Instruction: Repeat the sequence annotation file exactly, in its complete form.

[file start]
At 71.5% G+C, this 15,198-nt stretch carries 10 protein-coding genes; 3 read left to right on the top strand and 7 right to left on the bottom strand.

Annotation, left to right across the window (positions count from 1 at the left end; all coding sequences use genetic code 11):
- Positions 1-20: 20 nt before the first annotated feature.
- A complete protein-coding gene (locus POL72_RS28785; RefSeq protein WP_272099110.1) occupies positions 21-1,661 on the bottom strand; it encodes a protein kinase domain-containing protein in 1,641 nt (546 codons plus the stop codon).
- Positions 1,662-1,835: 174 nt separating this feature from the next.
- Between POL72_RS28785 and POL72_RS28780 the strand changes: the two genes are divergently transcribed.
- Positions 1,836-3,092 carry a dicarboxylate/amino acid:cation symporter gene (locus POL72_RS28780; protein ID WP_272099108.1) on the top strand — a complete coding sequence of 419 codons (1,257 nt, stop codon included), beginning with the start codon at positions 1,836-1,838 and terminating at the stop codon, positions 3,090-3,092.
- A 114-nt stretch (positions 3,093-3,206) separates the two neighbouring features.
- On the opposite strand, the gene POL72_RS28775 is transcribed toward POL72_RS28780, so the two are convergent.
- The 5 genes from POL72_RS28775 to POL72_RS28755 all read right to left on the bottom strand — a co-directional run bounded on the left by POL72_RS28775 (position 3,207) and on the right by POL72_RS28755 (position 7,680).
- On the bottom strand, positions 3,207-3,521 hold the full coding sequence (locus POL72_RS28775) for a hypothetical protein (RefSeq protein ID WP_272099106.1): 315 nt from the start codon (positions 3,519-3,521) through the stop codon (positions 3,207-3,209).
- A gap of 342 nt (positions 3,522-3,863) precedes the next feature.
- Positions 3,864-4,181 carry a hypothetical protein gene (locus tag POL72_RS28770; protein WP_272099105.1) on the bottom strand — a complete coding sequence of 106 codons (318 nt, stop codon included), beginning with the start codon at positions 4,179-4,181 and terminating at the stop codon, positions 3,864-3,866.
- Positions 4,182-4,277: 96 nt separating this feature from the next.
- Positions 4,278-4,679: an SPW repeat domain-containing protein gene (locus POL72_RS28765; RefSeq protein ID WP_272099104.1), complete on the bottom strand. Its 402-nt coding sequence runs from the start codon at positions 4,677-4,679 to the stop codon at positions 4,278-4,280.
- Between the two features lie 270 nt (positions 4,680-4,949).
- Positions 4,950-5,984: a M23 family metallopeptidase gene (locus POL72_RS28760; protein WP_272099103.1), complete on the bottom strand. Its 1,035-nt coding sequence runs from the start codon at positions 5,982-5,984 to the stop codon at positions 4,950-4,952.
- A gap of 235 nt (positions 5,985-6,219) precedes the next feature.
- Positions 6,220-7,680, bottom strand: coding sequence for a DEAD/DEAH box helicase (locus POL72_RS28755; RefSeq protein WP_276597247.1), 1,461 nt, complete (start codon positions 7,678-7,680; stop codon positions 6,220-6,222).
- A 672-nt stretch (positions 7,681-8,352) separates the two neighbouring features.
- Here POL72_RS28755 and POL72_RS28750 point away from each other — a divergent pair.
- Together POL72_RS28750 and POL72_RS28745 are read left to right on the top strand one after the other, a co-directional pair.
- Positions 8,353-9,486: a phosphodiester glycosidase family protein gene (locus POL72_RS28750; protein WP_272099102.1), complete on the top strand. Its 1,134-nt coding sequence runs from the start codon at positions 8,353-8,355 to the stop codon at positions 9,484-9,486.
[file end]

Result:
At 71.5% G+C, this 15,198-nt stretch carries 10 protein-coding genes; 3 read left to right on the top strand and 7 right to left on the bottom strand.

Annotation, left to right across the window (positions count from 1 at the left end; all coding sequences use genetic code 11):
- Positions 1-20: 20 nt before the first annotated feature.
- A complete protein-coding gene (locus POL72_RS28785; RefSeq protein WP_272099110.1) occupies positions 21-1,661 on the bottom strand; it encodes a protein kinase domain-containing protein in 1,641 nt (546 codons plus the stop codon).
- Positions 1,662-1,835: 174 nt separating this feature from the next.
- Between POL72_RS28785 and POL72_RS28780 the strand changes: the two genes are divergently transcribed.
- Positions 1,836-3,092 carry a dicarboxylate/amino acid:cation symporter gene (locus POL72_RS28780; protein ID WP_272099108.1) on the top strand — a complete coding sequence of 419 codons (1,257 nt, stop codon included), beginning with the start codon at positions 1,836-1,838 and terminating at the stop codon, positions 3,090-3,092.
- A 114-nt stretch (positions 3,093-3,206) separates the two neighbouring features.
- On the opposite strand, the gene POL72_RS28775 is transcribed toward POL72_RS28780, so the two are convergent.
- The 5 genes from POL72_RS28775 to POL72_RS28755 all read right to left on the bottom strand — a co-directional run bounded on the left by POL72_RS28775 (position 3,207) and on the right by POL72_RS28755 (position 7,680).
- On the bottom strand, positions 3,207-3,521 hold the full coding sequence (locus POL72_RS28775) for a hypothetical protein (RefSeq protein ID WP_272099106.1): 315 nt from the start codon (positions 3,519-3,521) through the stop codon (positions 3,207-3,209).
- A gap of 342 nt (positions 3,522-3,863) precedes the next feature.
- Positions 3,864-4,181 carry a hypothetical protein gene (locus tag POL72_RS28770; protein WP_272099105.1) on the bottom strand — a complete coding sequence of 106 codons (318 nt, stop codon included), beginning with the start codon at positions 4,179-4,181 and terminating at the stop codon, positions 3,864-3,866.
- Positions 4,182-4,277: 96 nt separating this feature from the next.
- Positions 4,278-4,679: an SPW repeat domain-containing protein gene (locus POL72_RS28765; RefSeq protein ID WP_272099104.1), complete on the bottom strand. Its 402-nt coding sequence runs from the start codon at positions 4,677-4,679 to the stop codon at positions 4,278-4,280.
- Between the two features lie 270 nt (positions 4,680-4,949).
- Positions 4,950-5,984: a M23 family metallopeptidase gene (locus POL72_RS28760; protein WP_272099103.1), complete on the bottom strand. Its 1,035-nt coding sequence runs from the start codon at positions 5,982-5,984 to the stop codon at positions 4,950-4,952.
- A gap of 235 nt (positions 5,985-6,219) precedes the next feature.
- Positions 6,220-7,680, bottom strand: coding sequence for a DEAD/DEAH box helicase (locus POL72_RS28755; RefSeq protein WP_276597247.1), 1,461 nt, complete (start codon positions 7,678-7,680; stop codon positions 6,220-6,222).
- A 672-nt stretch (positions 7,681-8,352) separates the two neighbouring features.
- Here POL72_RS28755 and POL72_RS28750 point away from each other — a divergent pair.
- Together POL72_RS28750 and POL72_RS28745 are read left to right on the top strand one after the other, a co-directional pair.
- Positions 8,353-9,486: a phosphodiester glycosidase family protein gene (locus POL72_RS28750; protein WP_272099102.1), complete on the top strand. Its 1,134-nt coding sequence runs from the start codon at positions 8,353-8,355 to the stop codon at positions 9,484-9,486.